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Frey and colleagues outline 10 trends showing scale of America's demographic transitions

Starr says surveys intended to predict recidivism assign higher risk to poor

Prescott and colleagues find incidence of noncompetes in U.S. labor force varies by job, state, worker education

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PAA 2015 Annual Meeting: Preliminary program and list of UM participants

ISR addition wins LEED Gold Certification

PSC Fall 2014 Newsletter now available

Martha Bailey and Nicolas Duquette win Cole Prize for article on War on Poverty

Next Brown Bag

Mon, March 9
Luigi Pistaferri, Consumption Inequality and Family Labor Supply

School Attendance, Child Labor and Local Labor Market Fluctuations in Urban Brazil

Publication Abstract

Duryea, Suzanne, and Mary P. Arends-Kuenning. 2003. "School Attendance, Child Labor and Local Labor Market Fluctuations in Urban Brazil." World Development, 31(7): 1165-1178.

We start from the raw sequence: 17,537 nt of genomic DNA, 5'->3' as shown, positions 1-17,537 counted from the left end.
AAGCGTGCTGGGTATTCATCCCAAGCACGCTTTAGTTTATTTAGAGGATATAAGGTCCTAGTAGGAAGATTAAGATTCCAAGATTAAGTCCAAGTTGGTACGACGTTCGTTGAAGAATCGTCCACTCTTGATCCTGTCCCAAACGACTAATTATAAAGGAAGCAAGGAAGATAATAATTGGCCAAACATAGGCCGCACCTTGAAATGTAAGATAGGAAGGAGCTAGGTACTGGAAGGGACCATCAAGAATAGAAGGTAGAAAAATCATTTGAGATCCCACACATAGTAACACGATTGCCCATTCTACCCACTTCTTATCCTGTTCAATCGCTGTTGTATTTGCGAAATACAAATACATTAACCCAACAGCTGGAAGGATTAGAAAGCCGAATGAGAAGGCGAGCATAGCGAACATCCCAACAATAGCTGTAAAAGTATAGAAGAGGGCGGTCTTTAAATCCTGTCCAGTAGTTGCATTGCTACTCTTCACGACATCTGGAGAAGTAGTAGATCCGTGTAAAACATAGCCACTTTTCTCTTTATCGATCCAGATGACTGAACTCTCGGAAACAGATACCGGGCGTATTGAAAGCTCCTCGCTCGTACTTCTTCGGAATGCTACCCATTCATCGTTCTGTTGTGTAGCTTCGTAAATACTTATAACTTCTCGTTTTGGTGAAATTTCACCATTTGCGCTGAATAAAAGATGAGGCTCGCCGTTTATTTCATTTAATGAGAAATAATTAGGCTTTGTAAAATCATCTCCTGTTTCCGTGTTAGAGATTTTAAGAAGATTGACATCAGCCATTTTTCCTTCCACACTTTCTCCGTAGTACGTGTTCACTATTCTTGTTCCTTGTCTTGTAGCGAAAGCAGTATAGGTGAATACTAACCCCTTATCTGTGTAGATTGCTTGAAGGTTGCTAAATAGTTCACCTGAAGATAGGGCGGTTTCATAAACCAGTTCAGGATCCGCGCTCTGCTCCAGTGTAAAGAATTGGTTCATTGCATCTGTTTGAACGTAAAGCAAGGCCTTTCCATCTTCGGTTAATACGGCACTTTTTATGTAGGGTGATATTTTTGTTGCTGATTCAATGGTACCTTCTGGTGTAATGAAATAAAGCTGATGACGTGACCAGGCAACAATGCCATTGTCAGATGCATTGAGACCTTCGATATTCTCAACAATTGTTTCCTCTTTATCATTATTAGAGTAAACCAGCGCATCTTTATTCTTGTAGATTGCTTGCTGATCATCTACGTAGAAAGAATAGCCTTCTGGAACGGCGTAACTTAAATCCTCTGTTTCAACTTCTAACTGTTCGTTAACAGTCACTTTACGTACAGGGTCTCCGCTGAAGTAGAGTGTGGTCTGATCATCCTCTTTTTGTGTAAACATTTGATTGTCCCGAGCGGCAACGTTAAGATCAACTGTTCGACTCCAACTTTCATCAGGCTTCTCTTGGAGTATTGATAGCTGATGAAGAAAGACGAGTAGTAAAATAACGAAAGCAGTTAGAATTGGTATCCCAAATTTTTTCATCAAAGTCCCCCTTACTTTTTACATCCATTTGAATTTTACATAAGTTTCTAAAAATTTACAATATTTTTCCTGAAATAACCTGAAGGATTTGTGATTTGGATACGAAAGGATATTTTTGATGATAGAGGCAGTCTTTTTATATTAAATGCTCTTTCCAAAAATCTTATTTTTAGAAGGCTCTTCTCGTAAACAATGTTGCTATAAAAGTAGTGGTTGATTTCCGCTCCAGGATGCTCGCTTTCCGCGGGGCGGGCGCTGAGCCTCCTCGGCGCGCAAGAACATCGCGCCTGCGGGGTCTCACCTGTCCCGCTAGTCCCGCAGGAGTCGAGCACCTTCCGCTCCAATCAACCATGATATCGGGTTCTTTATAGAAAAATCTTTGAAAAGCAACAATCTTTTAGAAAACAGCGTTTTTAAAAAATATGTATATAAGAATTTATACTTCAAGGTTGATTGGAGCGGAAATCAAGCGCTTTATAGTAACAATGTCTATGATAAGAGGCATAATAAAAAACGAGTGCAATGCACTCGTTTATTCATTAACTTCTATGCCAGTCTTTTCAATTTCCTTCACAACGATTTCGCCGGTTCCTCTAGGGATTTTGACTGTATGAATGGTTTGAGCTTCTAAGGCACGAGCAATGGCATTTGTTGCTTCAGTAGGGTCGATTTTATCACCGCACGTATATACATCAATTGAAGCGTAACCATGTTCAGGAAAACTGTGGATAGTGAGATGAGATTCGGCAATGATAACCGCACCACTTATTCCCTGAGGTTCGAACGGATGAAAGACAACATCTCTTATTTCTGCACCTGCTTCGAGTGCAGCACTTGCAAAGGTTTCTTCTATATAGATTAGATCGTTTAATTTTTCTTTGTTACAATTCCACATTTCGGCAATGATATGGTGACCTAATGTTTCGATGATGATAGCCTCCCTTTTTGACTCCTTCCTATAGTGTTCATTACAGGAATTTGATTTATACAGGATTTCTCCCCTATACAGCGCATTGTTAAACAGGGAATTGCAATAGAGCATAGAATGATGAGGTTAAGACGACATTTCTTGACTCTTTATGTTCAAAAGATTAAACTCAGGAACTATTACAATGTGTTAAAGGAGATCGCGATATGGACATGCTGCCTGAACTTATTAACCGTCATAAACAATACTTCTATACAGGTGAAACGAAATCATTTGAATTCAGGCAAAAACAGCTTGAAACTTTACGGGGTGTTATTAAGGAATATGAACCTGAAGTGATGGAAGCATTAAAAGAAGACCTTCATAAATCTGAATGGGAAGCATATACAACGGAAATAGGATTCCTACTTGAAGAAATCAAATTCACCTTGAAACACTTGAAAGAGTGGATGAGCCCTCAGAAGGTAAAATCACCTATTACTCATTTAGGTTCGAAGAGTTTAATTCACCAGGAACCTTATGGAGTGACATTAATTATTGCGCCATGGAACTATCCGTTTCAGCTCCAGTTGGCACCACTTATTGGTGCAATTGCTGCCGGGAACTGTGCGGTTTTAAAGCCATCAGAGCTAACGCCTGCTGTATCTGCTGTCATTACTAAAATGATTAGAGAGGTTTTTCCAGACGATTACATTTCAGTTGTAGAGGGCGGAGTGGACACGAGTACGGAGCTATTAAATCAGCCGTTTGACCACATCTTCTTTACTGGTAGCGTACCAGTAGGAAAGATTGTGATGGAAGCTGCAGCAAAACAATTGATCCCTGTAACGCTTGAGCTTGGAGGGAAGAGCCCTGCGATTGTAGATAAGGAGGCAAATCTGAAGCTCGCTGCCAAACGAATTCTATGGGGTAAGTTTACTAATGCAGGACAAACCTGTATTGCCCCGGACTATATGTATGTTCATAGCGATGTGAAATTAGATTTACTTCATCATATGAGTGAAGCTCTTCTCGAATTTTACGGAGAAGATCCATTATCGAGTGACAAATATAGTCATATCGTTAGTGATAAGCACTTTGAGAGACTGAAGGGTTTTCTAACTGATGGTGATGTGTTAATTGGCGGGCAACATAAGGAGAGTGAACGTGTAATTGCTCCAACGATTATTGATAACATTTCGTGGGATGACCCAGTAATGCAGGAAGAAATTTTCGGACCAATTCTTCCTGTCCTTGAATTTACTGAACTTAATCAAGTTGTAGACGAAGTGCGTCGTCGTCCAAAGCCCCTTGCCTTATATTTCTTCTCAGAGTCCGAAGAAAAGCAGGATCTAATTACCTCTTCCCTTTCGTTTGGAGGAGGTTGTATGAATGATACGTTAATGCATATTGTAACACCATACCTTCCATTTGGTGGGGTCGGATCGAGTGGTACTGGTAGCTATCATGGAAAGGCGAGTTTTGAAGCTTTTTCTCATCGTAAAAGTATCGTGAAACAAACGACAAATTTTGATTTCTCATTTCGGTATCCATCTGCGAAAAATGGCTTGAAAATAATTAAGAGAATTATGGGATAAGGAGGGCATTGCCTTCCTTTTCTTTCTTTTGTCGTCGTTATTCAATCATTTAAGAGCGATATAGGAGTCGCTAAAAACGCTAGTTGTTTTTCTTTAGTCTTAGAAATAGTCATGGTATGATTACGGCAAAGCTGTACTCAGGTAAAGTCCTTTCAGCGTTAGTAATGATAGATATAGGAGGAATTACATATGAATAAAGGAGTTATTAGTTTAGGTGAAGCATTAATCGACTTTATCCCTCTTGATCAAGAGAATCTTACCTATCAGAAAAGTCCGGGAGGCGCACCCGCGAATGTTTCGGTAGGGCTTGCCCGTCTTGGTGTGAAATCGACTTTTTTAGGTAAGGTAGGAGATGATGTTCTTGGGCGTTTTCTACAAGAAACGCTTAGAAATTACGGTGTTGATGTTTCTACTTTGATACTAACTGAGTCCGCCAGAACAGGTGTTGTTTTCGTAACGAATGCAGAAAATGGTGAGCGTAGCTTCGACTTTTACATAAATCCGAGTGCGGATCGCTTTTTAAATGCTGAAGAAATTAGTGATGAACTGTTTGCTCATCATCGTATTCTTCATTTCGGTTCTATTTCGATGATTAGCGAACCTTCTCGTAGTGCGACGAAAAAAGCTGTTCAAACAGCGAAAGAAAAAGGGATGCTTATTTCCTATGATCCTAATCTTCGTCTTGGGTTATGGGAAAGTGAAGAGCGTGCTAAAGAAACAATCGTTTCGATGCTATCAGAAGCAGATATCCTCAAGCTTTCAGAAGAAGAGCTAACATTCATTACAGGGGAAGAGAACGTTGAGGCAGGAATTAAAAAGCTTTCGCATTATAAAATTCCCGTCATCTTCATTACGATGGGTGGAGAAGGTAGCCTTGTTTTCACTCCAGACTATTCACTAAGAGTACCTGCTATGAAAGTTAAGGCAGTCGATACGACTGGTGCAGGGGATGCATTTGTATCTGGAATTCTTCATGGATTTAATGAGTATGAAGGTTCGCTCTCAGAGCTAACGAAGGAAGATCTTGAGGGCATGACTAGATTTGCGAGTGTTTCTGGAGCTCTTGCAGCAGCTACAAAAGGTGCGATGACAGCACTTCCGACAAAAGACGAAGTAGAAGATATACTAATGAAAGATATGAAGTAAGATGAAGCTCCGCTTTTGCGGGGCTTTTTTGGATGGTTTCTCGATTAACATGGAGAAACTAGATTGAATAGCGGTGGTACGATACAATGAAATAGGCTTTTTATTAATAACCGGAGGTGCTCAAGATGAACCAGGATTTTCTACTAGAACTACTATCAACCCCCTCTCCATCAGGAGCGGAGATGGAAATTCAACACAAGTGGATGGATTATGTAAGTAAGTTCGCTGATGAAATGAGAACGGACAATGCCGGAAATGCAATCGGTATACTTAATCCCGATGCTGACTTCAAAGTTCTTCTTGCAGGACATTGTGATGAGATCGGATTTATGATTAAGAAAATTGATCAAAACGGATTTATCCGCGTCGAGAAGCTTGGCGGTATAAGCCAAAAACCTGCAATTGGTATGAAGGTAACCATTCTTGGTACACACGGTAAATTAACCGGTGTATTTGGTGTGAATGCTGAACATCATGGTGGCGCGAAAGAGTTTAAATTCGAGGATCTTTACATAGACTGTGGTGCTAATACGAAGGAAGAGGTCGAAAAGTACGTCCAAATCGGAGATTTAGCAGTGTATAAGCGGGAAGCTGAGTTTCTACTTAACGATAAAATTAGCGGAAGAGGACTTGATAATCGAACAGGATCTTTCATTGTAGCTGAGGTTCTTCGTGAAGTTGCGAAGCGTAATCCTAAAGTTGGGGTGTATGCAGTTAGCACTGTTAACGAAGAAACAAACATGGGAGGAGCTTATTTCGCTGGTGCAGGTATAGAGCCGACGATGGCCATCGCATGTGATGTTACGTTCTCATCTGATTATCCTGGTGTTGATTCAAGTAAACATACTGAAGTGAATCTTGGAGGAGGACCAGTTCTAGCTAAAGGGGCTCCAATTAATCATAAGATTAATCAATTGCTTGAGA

While the income (poverty) effect on child labor is long established as a main determinant of child labor, there is a growing body of literature considering the pull of the labor market. This paper demonstrates that after controlling for household characteristics, employment rates for 14-16 year old boys and girls in urban Brazil increase as local labor market opportunities improve. Children are also more likely to leave school as local labor market conditions become more favorable. The relationship between children's schooling and work and local labor market conditions changes in years of crisis compared to other years. The effects of macroeconomic fluctuations on children's school and work behavior are examined with particular focus on whether the income effect or substitution effect dominates as macroeconomic conditions change over time. The study uses data from the Pesquisa Nacional Amostra de Domicilios, a large household survey that is conducted almost annually by the IBGE. We use variation in the urban areas of 25 states over 12 years to identify the aggregate effects. (C) 2003 Elsevier Science Ltd. All rights reserved.

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